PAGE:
Mounting evidence and initial DNA tests show the 43 students who went missing in Mexico in September were burned at a garbage dump by drug gang members, the country’s attorney general says.
Jesus Murillo confirmed on Sunday that experts in Austria had identified one of the missing students from a piece of bone in a bag of ash and burned tire discovered in a river, where drug gang members said they threw the students’ remains.
“This scientific proof confirms that the remains found at the scene coincide with the evidence of the investigation,” Murillo said, adding that authorities in Mexico would continue with the inquiry “until all the guilty have been arrested.”
Argentine forensic experts involved in the investigations have underlined that inadequate physical or scientific evidence connects the remains found in the river to the site of the suspected slaughter, a garbage dump in Cocula.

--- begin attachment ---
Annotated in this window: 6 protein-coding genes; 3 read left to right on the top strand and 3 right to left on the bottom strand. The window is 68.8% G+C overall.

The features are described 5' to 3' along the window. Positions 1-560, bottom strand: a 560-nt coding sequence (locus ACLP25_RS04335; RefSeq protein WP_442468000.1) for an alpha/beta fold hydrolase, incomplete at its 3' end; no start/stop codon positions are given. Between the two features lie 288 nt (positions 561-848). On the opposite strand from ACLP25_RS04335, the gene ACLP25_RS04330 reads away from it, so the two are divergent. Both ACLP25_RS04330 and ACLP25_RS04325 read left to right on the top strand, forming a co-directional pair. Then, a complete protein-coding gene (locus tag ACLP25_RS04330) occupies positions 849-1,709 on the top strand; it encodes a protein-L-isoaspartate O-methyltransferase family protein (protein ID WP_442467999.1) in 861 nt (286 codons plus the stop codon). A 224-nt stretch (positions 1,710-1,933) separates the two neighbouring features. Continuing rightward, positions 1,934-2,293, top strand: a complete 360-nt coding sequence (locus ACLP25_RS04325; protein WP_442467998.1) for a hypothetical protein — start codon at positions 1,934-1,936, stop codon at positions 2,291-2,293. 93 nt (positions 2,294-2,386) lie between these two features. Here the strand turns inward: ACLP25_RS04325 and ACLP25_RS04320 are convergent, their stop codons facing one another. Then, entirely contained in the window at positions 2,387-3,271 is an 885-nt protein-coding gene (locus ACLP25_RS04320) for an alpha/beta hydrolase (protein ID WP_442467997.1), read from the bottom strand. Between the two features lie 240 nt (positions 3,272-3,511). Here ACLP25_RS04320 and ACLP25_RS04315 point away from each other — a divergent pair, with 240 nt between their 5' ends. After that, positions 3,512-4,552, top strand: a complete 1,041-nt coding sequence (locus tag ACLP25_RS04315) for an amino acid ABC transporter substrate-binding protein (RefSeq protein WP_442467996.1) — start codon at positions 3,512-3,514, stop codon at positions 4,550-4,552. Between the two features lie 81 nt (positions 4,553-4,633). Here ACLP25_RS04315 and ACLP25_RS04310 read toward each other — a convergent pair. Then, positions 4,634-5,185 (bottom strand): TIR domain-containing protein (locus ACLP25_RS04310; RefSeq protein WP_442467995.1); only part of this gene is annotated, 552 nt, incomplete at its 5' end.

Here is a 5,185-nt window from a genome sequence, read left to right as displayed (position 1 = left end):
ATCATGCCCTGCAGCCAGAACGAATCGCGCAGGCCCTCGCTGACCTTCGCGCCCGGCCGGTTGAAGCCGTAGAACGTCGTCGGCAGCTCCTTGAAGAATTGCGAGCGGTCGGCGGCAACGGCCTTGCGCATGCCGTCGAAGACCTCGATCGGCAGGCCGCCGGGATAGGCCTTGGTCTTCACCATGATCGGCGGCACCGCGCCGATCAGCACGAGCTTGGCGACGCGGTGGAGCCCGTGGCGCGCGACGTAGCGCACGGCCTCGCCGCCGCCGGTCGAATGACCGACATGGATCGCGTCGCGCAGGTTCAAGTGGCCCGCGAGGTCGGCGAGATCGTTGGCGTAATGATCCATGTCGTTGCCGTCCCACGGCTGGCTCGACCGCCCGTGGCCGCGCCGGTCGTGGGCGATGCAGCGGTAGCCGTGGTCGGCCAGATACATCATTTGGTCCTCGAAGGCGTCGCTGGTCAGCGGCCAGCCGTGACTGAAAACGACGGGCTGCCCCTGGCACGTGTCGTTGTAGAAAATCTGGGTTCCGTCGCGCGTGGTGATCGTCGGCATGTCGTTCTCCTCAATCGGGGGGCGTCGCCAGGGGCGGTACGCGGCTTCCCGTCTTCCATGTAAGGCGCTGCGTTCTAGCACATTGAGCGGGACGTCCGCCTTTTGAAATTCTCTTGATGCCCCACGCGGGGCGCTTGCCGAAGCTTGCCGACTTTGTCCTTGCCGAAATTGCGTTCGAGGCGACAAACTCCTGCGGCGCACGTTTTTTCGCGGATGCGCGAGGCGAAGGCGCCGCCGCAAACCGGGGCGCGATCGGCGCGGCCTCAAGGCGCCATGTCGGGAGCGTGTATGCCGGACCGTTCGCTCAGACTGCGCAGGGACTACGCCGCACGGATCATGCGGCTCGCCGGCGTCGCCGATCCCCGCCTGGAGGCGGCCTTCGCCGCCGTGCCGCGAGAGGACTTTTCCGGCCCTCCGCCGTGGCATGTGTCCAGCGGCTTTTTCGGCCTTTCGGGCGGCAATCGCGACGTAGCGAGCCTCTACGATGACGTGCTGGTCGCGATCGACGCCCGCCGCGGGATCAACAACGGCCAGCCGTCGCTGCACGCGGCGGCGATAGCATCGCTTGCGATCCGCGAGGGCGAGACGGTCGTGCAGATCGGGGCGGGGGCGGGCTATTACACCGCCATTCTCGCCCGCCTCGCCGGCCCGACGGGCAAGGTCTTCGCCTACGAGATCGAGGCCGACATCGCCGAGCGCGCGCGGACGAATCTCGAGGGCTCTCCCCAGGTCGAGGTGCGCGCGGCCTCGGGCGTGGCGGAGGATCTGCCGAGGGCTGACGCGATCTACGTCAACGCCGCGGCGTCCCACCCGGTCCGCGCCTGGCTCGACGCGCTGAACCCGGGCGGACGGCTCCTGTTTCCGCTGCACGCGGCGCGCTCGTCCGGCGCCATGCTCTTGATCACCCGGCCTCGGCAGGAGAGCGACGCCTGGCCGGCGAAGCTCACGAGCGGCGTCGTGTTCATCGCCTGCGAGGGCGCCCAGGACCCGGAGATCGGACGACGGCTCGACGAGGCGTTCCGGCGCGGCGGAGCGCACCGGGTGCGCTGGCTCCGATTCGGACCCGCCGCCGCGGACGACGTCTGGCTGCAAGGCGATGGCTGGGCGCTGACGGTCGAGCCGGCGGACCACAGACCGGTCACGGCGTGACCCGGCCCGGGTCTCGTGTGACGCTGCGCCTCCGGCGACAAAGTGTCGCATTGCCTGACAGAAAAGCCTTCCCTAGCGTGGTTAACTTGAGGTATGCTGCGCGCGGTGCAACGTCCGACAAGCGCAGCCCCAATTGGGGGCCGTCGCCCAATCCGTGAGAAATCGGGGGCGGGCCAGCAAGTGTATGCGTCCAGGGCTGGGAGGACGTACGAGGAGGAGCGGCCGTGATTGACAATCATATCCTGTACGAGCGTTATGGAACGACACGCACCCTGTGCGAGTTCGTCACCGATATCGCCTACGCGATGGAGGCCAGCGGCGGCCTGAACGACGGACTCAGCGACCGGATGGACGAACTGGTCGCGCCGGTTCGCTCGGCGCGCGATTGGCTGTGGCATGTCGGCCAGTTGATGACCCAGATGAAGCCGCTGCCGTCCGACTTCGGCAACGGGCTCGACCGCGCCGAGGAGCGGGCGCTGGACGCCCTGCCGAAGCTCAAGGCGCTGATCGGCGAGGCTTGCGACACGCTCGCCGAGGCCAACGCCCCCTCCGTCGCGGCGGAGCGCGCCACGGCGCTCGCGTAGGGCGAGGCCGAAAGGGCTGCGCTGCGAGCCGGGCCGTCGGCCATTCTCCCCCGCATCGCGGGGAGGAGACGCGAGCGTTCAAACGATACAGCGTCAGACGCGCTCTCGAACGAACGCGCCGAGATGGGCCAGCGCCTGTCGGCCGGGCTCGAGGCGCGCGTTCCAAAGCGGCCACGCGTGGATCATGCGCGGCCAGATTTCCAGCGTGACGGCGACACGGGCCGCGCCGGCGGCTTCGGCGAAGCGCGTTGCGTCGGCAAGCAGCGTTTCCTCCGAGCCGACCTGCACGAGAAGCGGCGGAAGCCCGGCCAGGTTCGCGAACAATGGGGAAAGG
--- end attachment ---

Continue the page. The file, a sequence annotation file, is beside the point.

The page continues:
“The search for the missing should continue,” the Argentine Forensic Anthropology Team (EAAF) said in a statement.
On Sunday, President Enrique Pena Nieto extended his condolences to the parents of Alexander Mora, 19, the student whose remains have been identified.
On September 26, the 43 student teachers disappeared in the southern city of Iguala in the state of Guerrero following an attack by police forces suspected of having links to drug gangs. The incident took place during a protest over teachers’ rights.
Violent protests have erupted in Mexico ever since officials announced that members of the Guerreros Unidos drug cartel had confessed to killing the young men and burning their remains after receiving them from corrupt police officers.
Dozens more bodies were found in mass graves during the search for the students in Guerrero as over 100,000 people have been killed in Mexico in gang-related violence since 2007.